Amitava Kumar's Favourite 10

An author of several books of non-fiction and two novels, Kumar's writing has appeared in Harper's magazine, The Guardian, The New Yorker, Vanity Fair and The New York Times. He teaches English at Vassar College, New York.

Compiled by Suchismita Ukil Updated: Oct 1, 2018 16:36:45 IST
Amitava Kumar's Favourite 10

Amitava Kumar is the author of several works of non-fiction and two novels. His forthcoming book Immigrant, Montana: A Novel (Knopf, US, and Faber, UK) was recently published in India as The Lovers (Aleph). His essay 'Pyre', published in Granta, was selected for Best American Essays 2016. Kumar's writing has appeared in Harper's magazine, The Guardian, The New Yorker, Vanity Fair and The New York Times. He teaches English at Vassar College, New York.

Finding the Centre: Two Narratives (V. S. Naipaul, HarperCollins, Rs 350)

I'm guilty of reading the less popular books by writers justly famous for their wide body of work. Naipaul's A House for Mr Biswas is a masterpiece of 20th-century fiction but a book of his I've read many more times is Finding the Centre. The latter is a mix of travel writing and memoir. I keep going back to it because it introduced me to the drama or the act of becoming a writer. ("Such anxiety; such ambition.")

Waiting for the Barbarians (J. M. Coetzee, Random House UK, Rs 780)

I read Coetzee as a graduate student 30 years ago. Coetzee was writing when the brutal apartheid regime in South Africa hadn't yet come to an end but his novel reads more like a parable about another, unnamed place, or maybe, more accurately, a universal story that would hold true as much in Pretoria as in, say, Patna.

Beloved (Toni Morrison, Random House UK, Rs 499)

The God of Small Things (Arundhati Roy, Penguin India, Rs 450)

The iron in the soul is a way of seeing the world for what it is. I find it also in Morrison and Roy but these two writers have an additional quality I envy. Both show their skill in these novels at spinning out the vernacular or common speech while, on other pages, letting their language take flight into the furthest reaches of lyricism.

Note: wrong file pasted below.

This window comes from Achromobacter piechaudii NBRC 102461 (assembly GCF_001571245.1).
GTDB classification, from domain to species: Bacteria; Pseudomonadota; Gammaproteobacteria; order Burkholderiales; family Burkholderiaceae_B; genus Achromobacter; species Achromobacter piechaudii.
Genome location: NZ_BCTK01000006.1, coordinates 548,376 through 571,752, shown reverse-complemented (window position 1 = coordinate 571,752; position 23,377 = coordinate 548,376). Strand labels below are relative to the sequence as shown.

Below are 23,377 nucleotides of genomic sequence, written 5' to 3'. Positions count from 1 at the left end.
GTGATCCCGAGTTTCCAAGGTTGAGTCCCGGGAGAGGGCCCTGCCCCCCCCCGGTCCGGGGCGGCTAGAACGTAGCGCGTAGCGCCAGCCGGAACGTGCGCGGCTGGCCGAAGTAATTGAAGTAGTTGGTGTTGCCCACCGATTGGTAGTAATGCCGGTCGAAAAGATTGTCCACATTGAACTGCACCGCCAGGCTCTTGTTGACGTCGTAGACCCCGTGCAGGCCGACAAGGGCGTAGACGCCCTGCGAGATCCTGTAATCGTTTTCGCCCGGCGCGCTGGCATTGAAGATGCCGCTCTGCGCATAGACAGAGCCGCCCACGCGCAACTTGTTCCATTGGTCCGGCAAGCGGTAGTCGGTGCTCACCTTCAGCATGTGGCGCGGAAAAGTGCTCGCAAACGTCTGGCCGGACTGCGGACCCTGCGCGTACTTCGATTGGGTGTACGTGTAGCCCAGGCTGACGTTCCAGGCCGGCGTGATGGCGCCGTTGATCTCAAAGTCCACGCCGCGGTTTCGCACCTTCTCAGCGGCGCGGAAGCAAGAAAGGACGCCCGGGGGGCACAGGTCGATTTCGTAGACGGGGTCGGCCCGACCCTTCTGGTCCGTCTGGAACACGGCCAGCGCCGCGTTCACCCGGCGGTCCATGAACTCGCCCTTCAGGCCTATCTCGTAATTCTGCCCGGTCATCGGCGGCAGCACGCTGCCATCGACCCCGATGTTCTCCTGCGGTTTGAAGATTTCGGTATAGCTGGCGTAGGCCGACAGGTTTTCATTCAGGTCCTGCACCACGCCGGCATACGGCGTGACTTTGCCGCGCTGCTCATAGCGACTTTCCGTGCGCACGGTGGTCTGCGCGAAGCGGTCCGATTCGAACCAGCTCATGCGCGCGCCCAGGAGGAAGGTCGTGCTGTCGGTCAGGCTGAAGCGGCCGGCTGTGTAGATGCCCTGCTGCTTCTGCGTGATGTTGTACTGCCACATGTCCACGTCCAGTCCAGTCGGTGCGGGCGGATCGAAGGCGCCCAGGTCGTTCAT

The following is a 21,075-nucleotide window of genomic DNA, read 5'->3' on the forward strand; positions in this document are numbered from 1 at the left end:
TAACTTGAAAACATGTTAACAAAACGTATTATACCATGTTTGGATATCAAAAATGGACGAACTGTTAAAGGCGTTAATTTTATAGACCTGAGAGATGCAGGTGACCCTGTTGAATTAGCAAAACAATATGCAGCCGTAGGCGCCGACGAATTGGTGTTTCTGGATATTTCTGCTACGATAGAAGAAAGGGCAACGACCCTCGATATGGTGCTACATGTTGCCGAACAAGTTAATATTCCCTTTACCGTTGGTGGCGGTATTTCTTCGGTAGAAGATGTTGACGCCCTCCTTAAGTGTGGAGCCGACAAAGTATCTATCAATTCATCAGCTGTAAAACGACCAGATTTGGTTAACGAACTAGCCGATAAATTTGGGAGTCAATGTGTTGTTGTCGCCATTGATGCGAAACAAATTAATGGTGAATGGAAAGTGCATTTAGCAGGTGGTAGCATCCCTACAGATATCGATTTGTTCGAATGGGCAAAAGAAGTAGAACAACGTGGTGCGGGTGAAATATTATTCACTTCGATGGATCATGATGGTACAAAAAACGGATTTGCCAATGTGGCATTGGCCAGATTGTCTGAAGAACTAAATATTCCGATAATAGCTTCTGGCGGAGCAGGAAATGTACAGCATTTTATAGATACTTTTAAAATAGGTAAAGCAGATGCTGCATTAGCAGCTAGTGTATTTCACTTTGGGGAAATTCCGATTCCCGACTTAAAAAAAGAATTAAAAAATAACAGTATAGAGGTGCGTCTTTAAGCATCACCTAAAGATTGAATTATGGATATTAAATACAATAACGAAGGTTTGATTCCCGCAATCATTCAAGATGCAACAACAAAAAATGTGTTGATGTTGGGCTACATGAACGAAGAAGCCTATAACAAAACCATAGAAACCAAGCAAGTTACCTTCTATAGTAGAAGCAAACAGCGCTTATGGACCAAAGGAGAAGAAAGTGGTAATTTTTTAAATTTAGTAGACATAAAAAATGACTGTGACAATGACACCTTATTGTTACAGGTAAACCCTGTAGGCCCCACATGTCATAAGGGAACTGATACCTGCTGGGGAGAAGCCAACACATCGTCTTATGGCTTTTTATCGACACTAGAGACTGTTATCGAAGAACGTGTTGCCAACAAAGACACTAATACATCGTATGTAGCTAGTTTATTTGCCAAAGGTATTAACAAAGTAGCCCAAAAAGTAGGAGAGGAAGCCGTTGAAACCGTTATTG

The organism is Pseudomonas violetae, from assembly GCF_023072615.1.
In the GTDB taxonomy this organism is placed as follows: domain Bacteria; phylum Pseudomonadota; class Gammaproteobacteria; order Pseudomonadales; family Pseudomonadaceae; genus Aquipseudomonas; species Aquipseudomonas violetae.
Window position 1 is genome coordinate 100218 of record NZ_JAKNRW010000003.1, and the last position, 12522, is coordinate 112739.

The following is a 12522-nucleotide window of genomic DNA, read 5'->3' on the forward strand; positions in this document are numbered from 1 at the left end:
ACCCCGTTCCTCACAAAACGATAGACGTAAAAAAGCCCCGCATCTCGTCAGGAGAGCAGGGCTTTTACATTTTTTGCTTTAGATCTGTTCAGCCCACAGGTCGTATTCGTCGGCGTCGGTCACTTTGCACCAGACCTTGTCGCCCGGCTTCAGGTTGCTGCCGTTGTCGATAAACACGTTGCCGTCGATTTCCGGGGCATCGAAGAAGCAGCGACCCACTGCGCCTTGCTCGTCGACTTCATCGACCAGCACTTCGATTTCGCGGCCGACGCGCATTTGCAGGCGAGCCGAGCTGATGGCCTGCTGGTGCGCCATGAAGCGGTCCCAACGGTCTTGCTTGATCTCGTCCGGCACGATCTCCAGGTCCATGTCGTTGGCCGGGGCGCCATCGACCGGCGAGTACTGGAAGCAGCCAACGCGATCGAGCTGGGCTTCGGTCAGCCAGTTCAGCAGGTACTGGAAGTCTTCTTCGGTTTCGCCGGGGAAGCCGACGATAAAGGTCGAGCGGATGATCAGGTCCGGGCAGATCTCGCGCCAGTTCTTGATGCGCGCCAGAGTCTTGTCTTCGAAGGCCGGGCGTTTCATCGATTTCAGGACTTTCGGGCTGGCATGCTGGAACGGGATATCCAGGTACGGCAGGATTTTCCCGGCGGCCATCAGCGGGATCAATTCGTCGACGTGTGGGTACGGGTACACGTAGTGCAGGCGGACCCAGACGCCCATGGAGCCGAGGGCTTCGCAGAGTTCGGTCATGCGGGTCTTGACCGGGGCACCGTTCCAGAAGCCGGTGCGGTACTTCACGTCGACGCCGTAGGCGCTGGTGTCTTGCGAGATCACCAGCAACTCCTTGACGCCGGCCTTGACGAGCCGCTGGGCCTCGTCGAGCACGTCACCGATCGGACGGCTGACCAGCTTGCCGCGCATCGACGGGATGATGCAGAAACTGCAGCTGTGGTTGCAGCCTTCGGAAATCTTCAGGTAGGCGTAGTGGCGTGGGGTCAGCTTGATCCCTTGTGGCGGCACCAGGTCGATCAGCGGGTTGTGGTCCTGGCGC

Notes of a Native Son (James Baldwin, Beacon Press, Rs 1,173)

Written during the 1940s and 1950s, these essays on black life and black thought, life in Harlem, the protest novel as a tool of resistance, form the voice of African American assertion, of an artist, author and social commentator, in the American society on the brink of the civil rights movement.

On Photography (Susan Sontag, Penguin UK, Rs 450)

This is a collection of six essays published in The New York Review of Books, between 1973 and 1977, on photography, the photographing eye and manufacturing a sense of reality, among others, that critically examines the art form.

A Seventh Man (John Berger and Jean Mohr, Verso, Rs 1,035)

I admire John Berger's G., a novel about a young man's sexual journey in early 20th-century Europe that won the Booker Prize, but what I really love is his 1975 non-fiction report on migration and migrant labourers.

Voices from Chernobyl (Svetlana Alexievich, Picador, Rs 1,133)

I teach the fiction of Jennifer Egan, Tessa Hadley, or the truly great Alice Munro, but what makes me breathless is the non-fiction of journalist Svetlana Alexievich. This 1997 book is a compilation of hard-hitting, in-depth interviews with survivors of the nuclear reactor accident. She won the Nobel Prize in literature for her investigative, "polyphonic writings" in 2015. To read her is to know that the ordinary words of ordinary people can attain the stature of undying literature.

Samskara: A Rite for a Dead Man (U. R. Ananthamurthy, Oxford India, Rs 225)

An Obedient Father (Akhil Sharma, Penguin Books, Rs 399)

I want to end by talking of dreams. These are two works of Indian fiction writing. The former is a classic, and the latter more contemporary; both put the reader in touch with the deep corruption present in our souls. The stories are built around a flawed individual but what they reveal is the rot in the system. It is a thought that any Indian writer can contemplate, and I confess that I often do, the challenge of producing work that can be mentioned in the same breath as those novels.


Book prices are subject to change. All book details are as seen on

Do You Like This Story?
Other Stories